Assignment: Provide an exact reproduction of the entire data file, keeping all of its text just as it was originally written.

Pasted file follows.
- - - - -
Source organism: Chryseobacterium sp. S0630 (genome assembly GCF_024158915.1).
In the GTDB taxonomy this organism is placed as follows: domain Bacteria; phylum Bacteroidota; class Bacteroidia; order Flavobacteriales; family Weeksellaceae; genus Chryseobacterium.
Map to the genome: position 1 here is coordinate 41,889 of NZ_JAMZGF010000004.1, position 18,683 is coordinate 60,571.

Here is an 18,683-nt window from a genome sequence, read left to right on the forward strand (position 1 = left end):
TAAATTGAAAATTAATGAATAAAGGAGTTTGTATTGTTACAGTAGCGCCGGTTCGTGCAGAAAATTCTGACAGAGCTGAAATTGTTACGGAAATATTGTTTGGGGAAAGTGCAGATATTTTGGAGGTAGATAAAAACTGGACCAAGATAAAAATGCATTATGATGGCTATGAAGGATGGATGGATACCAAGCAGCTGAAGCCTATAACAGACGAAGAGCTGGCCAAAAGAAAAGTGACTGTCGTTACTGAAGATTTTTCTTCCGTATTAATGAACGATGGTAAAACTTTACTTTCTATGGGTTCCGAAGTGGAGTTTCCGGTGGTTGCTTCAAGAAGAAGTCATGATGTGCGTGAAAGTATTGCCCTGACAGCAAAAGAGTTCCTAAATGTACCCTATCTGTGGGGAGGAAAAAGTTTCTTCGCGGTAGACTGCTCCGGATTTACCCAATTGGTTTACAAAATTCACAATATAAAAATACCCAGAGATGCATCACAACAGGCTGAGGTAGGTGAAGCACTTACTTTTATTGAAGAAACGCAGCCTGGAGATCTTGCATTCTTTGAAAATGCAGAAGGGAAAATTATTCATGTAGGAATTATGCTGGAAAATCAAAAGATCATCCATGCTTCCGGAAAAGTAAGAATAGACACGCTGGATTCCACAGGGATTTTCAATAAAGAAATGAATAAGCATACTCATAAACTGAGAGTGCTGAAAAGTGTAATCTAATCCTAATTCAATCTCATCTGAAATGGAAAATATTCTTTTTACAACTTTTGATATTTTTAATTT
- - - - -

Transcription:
Source organism: Chryseobacterium sp. S0630 (genome assembly GCF_024158915.1).
In the GTDB taxonomy this organism is placed as follows: domain Bacteria; phylum Bacteroidota; class Bacteroidia; order Flavobacteriales; family Weeksellaceae; genus Chryseobacterium.
Map to the genome: position 1 here is coordinate 41,889 of NZ_JAMZGF010000004.1, position 18,683 is coordinate 60,571.

Here is an 18,683-nt window from a genome sequence, read left to right on the forward strand (position 1 = left end):
TAAATTGAAAATTAATGAATAAAGGAGTTTGTATTGTTACAGTAGCGCCGGTTCGTGCAGAAAATTCTGACAGAGCTGAAATTGTTACGGAAATATTGTTTGGGGAAAGTGCAGATATTTTGGAGGTAGATAAAAACTGGACCAAGATAAAAATGCATTATGATGGCTATGAAGGATGGATGGATACCAAGCAGCTGAAGCCTATAACAGACGAAGAGCTGGCCAAAAGAAAAGTGACTGTCGTTACTGAAGATTTTTCTTCCGTATTAATGAACGATGGTAAAACTTTACTTTCTATGGGTTCCGAAGTGGAGTTTCCGGTGGTTGCTTCAAGAAGAAGTCATGATGTGCGTGAAAGTATTGCCCTGACAGCAAAAGAGTTCCTAAATGTACCCTATCTGTGGGGAGGAAAAAGTTTCTTCGCGGTAGACTGCTCCGGATTTACCCAATTGGTTTACAAAATTCACAATATAAAAATACCCAGAGATGCATCACAACAGGCTGAGGTAGGTGAAGCACTTACTTTTATTGAAGAAACGCAGCCTGGAGATCTTGCATTCTTTGAAAATGCAGAAGGGAAAATTATTCATGTAGGAATTATGCTGGAAAATCAAAAGATCATCCATGCTTCCGGAAAAGTAAGAATAGACACGCTGGATTCCACAGGGATTTTCAATAAAGAAATGAATAAGCATACTCATAAACTGAGAGTGCTGAAAAGTGTAATCTAATCCTAATTCAATCTCATCTGAAATGGAAAATATTCTTTTTACAACTTTTGATATTTTTAATTT